A major implementation barrier involves data transfer, flow, and interconnectivity.  Genomics data is rarely generated, analyzed, interpreted, and clinically implemented in the same system.  Mark Dunnenberger, PharmD, program director of pharmacogenomics at NorthShore University HealthSystem, said genomic data needs to be integrated into the system for true value and should be used alongside clinical data.  NorthShore opened the first pharmacogenomics clinic of its kind in 2015, and has recently expanded the offering with an at-home testing program, MedClueRX. Electronic health records were not built to handle the huge volume and complexity of genomic data, and the current method of saving patient information as pdf files does not provide discrete data and tends to get lost in the system.  Pharmacogenomics helps clinicians choose between therapeutically equivalent treatments that benefit unique individuals in varying ways.  Patients grasp the value of pharmacogenomics, Dr. Dunnenberger said, and are willing to invest money regardless of whether it is covered by insurance.

As our nation’s efforts to bring precision medicine the forefront of clinical care accelerate, we must take care to ensure we incorporate this data in ways that will be usable for clinicians and valuable for patients – without creating additional uncertainly or unsustainable costs.  As is often the case, HLC members are forging a path forward for others to follow.

Utilizing Technology to Propel Precision Medicine Forward

April 04, 2016
11:18 am

As we’ve seen, there has been a steadily increasing level of discussion and enthusiasm surrounding precision medicine.  The Healthcare Leadership Council (HLC) has remained engaged in this conversation, given the expertise and involvement of its members.  HLC hosted a briefing on Capitol Hill last April on the subject, in which Bio-Reference Laboratories, New York-Presbyterian Hospital/Columbia University Medical Center and Mayo Clinic detailed the benefits that have already been realized, and the potential that has yet to be reached.  They each shared stories of how targeted therapy transformed the lives of patients in ways that conventional medicine could not.  Although the cost of sequencing will continue to benefit and see increased usage from price declines, early genetic testing has allowed for immediate diagnosis and treatment, bypassing the costly trial and error approach.  Our member experts all agreed that one organization alone cannot succeed in integrating genome based knowledge into personalized care.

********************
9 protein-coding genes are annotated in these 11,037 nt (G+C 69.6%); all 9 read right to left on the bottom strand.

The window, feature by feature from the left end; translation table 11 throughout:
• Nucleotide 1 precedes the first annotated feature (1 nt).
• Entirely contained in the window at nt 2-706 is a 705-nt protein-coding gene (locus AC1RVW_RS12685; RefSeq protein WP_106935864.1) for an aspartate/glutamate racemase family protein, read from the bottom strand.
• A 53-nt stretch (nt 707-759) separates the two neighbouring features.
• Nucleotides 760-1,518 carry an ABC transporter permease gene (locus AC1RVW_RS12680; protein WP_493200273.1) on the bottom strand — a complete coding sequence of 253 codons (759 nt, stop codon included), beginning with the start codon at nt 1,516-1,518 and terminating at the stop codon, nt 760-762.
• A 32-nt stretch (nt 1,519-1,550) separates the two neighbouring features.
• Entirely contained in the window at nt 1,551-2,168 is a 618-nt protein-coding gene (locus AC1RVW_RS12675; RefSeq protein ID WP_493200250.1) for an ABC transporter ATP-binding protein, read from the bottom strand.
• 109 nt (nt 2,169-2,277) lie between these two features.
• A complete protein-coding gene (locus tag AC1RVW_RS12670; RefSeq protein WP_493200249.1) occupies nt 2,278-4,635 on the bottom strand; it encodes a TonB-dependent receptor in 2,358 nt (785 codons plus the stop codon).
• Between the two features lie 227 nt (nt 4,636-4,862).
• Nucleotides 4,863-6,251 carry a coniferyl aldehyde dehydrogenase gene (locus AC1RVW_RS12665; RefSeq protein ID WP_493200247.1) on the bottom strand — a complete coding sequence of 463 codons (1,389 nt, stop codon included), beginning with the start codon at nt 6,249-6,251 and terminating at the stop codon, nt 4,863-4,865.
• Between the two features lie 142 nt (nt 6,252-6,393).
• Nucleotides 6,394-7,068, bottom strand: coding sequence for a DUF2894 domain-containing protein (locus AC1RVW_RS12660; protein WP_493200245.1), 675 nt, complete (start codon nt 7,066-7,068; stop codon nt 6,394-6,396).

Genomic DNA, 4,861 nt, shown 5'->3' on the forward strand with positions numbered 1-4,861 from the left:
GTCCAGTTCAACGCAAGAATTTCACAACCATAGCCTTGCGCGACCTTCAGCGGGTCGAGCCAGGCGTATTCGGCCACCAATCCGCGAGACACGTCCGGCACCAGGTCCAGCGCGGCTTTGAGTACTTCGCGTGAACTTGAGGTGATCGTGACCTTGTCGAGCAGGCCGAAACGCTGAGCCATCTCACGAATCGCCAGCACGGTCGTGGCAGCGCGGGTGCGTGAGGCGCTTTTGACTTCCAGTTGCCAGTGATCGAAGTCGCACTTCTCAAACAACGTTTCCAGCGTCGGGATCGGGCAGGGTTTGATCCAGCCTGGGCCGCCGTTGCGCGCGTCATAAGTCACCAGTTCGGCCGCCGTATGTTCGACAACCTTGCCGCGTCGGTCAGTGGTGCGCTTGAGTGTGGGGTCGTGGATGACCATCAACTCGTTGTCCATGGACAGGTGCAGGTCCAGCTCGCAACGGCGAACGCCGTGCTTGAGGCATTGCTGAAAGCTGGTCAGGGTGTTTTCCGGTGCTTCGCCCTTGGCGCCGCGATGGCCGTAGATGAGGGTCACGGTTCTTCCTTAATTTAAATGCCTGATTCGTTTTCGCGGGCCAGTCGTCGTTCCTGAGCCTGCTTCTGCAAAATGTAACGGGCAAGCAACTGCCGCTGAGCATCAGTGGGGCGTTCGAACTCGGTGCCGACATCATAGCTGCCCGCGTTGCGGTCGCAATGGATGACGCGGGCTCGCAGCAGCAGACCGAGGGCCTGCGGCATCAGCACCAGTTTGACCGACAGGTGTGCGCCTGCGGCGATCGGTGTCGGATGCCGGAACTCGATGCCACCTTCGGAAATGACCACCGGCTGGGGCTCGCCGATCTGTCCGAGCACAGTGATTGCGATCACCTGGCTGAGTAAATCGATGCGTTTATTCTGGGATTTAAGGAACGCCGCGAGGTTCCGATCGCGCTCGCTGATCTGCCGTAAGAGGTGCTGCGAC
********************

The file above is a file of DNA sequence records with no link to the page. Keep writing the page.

Last year the Precision Medicine Initiative (PMI) was announced by the National Institute of Health (NIH).  This year the White House hosted a PMI Summit, in which President Obama both participated and partnered with the NIH in an educational tweet chat that answered questions from the public regarding the initiative.  During this chat, NIH Director Francis Collins cited a paradox, “Only by studying populations at scale can you really understand individual differences.”  The PMI Cohort Program is currently working towards collecting one million or more participants that reflect the diversity of our country.